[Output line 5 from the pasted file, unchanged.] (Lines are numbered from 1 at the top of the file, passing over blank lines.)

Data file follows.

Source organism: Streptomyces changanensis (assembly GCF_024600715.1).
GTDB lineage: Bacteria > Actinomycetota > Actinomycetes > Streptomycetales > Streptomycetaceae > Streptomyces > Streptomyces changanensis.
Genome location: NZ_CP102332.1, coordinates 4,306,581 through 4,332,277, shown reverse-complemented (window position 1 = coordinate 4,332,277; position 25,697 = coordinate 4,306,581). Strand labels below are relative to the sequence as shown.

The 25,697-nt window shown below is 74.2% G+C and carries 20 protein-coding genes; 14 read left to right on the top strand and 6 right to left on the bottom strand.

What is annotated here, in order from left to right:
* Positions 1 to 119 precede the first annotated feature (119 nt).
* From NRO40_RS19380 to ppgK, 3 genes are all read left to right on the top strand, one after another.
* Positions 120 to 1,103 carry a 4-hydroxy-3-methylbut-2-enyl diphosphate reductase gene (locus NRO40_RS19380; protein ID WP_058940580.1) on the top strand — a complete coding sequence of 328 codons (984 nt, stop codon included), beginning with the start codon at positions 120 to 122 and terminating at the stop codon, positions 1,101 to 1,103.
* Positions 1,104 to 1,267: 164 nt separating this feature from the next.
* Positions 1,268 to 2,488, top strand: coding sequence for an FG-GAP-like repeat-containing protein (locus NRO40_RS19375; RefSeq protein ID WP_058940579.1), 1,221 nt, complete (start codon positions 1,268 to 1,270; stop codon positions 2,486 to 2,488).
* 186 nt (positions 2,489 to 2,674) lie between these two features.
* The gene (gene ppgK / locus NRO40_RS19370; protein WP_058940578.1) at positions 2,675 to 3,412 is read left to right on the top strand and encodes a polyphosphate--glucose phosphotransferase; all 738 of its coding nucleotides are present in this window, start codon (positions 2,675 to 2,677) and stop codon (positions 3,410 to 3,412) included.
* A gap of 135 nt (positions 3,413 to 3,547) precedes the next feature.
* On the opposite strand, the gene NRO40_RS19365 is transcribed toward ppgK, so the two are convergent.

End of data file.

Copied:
What is annotated here, in order from left to right: